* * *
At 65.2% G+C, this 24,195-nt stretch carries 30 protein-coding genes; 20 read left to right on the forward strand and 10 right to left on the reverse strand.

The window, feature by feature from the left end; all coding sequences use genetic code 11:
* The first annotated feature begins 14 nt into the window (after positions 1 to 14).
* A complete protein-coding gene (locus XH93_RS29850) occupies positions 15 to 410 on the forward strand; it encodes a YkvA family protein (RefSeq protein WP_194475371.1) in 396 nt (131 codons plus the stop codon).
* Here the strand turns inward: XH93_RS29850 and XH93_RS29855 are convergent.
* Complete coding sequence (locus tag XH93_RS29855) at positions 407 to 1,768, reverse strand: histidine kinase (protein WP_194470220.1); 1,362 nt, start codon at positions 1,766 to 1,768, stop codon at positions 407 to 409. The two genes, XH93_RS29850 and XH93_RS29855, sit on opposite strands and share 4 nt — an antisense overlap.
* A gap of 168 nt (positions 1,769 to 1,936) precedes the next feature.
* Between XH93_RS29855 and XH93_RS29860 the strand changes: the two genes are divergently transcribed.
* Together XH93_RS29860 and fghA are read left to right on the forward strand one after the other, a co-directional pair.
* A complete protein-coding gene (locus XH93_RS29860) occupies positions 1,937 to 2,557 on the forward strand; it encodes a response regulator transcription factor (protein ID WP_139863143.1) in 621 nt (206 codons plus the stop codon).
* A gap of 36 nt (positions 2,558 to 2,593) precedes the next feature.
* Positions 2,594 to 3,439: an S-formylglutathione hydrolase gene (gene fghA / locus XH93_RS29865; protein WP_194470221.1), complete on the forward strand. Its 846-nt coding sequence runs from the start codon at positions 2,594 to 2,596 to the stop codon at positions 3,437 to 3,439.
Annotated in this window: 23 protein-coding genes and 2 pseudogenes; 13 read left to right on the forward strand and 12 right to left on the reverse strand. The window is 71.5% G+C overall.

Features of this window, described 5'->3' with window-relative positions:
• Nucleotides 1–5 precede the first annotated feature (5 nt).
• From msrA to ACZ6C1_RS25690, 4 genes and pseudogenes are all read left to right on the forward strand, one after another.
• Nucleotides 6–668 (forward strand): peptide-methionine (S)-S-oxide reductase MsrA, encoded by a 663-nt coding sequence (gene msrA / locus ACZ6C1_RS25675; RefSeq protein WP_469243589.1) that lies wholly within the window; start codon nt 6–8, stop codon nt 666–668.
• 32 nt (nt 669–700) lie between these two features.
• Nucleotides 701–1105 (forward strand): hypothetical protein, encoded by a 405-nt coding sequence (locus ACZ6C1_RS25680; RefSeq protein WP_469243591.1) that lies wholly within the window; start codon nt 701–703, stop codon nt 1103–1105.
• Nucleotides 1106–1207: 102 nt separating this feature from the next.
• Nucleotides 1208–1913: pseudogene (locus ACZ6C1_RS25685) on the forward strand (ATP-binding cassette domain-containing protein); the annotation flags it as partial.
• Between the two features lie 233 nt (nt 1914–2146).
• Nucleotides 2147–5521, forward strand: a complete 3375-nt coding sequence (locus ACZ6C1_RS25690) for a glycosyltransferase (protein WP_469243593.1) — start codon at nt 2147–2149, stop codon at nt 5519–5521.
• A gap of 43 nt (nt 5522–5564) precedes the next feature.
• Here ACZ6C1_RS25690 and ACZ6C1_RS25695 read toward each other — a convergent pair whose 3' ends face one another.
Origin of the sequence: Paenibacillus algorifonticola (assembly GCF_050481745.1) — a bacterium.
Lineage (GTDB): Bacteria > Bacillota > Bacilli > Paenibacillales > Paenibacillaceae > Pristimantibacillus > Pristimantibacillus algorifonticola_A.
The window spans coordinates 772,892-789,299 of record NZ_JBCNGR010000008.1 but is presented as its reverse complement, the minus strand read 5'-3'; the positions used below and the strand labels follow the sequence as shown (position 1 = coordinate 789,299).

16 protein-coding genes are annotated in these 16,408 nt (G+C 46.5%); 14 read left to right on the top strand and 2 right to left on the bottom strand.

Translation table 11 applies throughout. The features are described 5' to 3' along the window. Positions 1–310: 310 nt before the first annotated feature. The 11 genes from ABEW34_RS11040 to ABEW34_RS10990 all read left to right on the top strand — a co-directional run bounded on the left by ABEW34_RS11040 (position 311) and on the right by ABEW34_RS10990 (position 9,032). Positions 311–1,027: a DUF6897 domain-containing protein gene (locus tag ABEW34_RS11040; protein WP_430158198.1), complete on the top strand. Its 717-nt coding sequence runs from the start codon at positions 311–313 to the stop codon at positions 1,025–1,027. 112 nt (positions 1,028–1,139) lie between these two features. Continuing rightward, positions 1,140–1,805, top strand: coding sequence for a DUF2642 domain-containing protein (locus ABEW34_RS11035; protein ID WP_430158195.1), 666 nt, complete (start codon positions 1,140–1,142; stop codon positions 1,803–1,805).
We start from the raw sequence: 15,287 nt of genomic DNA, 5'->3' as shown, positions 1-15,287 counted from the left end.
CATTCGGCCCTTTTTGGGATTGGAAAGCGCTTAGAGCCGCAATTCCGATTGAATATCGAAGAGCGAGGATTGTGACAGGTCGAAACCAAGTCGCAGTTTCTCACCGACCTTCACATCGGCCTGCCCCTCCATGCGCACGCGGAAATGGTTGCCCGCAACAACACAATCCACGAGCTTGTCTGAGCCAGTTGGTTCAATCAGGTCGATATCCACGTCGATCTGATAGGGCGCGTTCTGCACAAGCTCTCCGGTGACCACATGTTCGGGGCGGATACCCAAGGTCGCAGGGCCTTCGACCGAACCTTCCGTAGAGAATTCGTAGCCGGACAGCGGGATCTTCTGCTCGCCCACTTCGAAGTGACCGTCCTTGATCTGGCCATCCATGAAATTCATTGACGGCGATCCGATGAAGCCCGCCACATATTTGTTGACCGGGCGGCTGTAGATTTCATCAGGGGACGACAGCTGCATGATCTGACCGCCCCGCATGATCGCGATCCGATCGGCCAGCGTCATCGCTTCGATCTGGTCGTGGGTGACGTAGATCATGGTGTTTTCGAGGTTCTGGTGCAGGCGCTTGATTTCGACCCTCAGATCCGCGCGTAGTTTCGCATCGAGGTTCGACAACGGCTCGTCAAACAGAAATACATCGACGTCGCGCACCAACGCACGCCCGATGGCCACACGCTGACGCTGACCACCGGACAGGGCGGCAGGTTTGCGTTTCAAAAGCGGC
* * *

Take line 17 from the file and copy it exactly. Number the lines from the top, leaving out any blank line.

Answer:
• Nucleotides 6–668 (forward strand): peptide-methionine (S)-S-oxide reductase MsrA, encoded by a 663-nt coding sequence (gene msrA / locus ACZ6C1_RS25675; RefSeq protein WP_469243589.1) that lies wholly within the window; start codon nt 6–8, stop codon nt 666–668.